The Vedic culture includes a “developmental” view of a child. The fifteenth chapter of the Krsna Book begins: “In this way, Krsna, along with His elder brother Balarama, passed the childhood age known as kaumara and stepped onto the age of pauganda from the sixth year up to the tenth. From the tenth year to the fifteen year was known as kaisora and from his fifteenth year upwards a boy was known as yauvana, or youth.”
During each of these phases of a child’s life, he should be treated differently to facilitate his choosing Krsna.
kaumara: from birth to five
It is generally recommended that a child be given what he wants from birth to age five. The general rule is that he should be “spoiled.”
But what does this mean? Should a child during these ages receive any strictures? To what degree should parents be permissive? What is to be achieved by the child during this stage of his life?
The basic psychological goal for a child during these years is to develop self-confidence and a sense of security. Children, therefore, should be indulged and treated somewhat as if they were the center of the world. During this age, parents should be permissive. Although common sense should also be used to ensure the mental, physical, and spiritual safety of the child, the child should nevertheless receive the full affection of his family so that he will grow securely.
During the years from birth to age five, the physical development of the child is dramatic. He changes from an infant capable only of eating, sleeping, and crying to an independent individual who walks, climbs up and down stairs, runs, and plays games.
His communication ability begins with crying and smiling, progresses to monosyllabic words, to full sentences, and then to the proper use of verbs, tenses, and plural forms. Socially, a child progresses from attachment only to his mother, to attachment to his father and his other family members, before he learns to make friends. By the age of five, a child will seek his parents only when under stress.
A child during these years is egocentric. He thinks the world revolves around his needs. And typically, after passing through this stage, a child will arrive at school in his fifth year thinking himself a prince.
pauganda: from five to ten
From age five to ten the child develops skills in socialization and assimilates the basic laws of social conduct that he will use for life. He also learns basic academic skills. A child, through his increasing social and cognitive development, loses some of his egocentricity. He thus learns to look at situations through the perspective of others.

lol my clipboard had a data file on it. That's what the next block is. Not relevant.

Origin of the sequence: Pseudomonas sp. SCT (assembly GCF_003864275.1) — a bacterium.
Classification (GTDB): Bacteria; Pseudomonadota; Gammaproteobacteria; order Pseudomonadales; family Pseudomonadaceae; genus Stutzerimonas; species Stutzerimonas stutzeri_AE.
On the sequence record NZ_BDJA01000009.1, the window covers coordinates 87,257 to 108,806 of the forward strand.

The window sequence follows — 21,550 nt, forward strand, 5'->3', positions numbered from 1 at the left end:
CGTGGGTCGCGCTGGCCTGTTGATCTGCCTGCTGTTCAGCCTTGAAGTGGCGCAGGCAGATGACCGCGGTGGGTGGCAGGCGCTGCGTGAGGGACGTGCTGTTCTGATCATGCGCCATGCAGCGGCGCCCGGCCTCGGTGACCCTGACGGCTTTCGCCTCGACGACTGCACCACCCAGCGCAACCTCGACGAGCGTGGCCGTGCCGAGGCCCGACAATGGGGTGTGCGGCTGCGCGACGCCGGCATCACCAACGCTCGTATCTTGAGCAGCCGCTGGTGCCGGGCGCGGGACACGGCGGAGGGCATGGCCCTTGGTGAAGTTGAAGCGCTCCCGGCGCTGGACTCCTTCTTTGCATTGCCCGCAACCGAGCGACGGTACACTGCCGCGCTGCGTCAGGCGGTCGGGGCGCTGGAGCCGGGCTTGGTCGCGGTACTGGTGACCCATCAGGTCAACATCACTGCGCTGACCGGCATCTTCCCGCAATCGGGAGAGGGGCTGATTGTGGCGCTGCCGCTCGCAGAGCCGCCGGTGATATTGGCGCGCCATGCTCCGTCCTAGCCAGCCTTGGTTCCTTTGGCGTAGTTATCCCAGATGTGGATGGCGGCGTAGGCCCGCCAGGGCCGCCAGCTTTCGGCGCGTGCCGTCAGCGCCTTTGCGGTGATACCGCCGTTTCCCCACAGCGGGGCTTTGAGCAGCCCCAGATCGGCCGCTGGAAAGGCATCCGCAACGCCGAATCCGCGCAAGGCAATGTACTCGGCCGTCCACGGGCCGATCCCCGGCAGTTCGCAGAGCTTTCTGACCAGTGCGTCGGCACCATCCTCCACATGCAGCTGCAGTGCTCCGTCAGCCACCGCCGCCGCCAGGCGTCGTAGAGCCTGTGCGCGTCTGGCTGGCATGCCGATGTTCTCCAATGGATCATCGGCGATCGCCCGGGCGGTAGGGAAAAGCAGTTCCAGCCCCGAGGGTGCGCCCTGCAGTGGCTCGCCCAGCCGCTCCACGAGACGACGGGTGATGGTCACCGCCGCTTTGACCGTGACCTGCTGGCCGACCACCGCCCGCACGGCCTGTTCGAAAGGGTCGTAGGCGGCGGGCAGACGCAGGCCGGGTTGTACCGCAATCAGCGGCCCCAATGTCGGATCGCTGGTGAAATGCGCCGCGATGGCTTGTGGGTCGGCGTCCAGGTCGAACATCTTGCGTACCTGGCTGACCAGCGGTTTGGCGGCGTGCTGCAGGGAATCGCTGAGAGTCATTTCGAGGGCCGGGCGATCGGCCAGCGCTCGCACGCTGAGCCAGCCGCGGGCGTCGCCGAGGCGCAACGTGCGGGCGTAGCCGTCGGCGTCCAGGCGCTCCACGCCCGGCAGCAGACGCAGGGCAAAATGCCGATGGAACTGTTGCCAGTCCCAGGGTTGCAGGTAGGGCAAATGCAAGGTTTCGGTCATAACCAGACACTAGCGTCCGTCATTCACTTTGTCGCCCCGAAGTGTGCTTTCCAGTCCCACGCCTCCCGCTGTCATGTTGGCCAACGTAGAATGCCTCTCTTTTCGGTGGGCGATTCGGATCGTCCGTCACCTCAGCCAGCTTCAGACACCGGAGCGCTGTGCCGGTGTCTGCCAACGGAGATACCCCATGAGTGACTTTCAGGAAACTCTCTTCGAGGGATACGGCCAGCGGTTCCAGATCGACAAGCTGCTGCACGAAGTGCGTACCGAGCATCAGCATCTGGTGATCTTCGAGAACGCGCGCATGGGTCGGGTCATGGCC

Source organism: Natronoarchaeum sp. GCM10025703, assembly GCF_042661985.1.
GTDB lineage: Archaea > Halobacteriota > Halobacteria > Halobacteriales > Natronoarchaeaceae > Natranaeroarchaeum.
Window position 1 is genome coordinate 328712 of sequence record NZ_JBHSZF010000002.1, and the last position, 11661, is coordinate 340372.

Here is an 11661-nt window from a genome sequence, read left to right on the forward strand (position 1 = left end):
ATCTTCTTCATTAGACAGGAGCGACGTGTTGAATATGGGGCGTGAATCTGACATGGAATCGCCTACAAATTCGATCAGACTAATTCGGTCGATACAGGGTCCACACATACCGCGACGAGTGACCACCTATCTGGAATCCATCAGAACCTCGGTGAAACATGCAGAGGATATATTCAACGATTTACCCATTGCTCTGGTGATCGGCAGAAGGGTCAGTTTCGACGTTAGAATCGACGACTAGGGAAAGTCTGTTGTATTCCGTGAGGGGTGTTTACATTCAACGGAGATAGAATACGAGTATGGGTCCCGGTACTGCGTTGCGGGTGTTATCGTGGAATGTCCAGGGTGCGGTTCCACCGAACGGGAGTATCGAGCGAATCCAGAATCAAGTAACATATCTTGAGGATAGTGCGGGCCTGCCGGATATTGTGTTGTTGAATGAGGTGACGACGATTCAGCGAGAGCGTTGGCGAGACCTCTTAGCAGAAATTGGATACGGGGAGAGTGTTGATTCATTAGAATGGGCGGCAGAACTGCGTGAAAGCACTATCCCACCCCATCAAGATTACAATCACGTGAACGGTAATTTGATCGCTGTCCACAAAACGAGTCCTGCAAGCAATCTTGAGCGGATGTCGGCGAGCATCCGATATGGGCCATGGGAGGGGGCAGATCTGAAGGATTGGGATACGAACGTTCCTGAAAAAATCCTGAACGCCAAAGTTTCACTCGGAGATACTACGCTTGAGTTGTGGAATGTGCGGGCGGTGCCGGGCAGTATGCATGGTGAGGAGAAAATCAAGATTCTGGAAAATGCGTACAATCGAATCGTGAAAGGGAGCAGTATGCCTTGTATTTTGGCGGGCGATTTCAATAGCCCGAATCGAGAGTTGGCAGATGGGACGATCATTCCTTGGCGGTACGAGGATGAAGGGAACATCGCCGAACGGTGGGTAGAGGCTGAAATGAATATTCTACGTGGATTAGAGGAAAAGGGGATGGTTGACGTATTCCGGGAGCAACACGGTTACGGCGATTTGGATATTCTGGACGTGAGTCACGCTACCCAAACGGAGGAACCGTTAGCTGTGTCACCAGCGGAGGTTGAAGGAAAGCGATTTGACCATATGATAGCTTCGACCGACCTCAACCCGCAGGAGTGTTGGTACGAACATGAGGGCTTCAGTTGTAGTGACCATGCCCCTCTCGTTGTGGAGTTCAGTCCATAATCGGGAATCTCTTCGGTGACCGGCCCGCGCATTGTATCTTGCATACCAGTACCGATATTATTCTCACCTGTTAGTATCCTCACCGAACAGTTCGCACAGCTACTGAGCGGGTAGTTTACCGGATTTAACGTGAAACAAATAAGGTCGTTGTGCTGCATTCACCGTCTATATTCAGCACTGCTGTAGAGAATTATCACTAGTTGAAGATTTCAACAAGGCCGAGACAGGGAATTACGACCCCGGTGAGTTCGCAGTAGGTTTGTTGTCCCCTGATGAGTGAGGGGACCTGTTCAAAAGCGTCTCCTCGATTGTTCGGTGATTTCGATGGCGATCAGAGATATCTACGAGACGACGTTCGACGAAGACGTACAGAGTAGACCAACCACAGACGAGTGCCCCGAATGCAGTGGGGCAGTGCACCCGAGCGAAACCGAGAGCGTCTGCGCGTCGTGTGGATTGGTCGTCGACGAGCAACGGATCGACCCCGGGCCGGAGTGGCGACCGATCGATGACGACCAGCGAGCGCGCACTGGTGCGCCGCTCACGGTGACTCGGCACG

We can say the goal of this stage is smooth transition: to provide the necessary basic skills – spiritual, physical, cognitive and social – that will allow him to transit from childhood to adolescence to adulthood.
The permissiveness which was the rule during the first five years of a child’s life should be gradually transformed into discipline and respect for authority. This change must be gradual so that the “green sapling” is bent, not broken. By the time the child is ten, he ideally should have achieved – through a proper combination of affection, relationship, discipline, and training – basic control over his mind and senses.
Beware of indulging a child in sensual stimulations during this period. Srila Prabhupada states that to give a child sense gratification at an early age, when he is already naturally satisfied and happy in all circumstances, is the “greatest violence.”
If the child, during this period, perceives that life is meant for sensual pleasure, it will be extremely difficult to pull back on the reins of discipline and restrict him during the turbulent years of adolescence.
kaisora: from ten to fifteen
This period is crucial. Both boys and girls, at some time during this period, reach puberty. “Unless there is rigid and systematic training of the brahmacari by the expert spiritual master, and unless the student is obedient, it is sure that the so-called brahmacari will fall prey to the attack of sex.” (Bhag. 3.14.20, purport)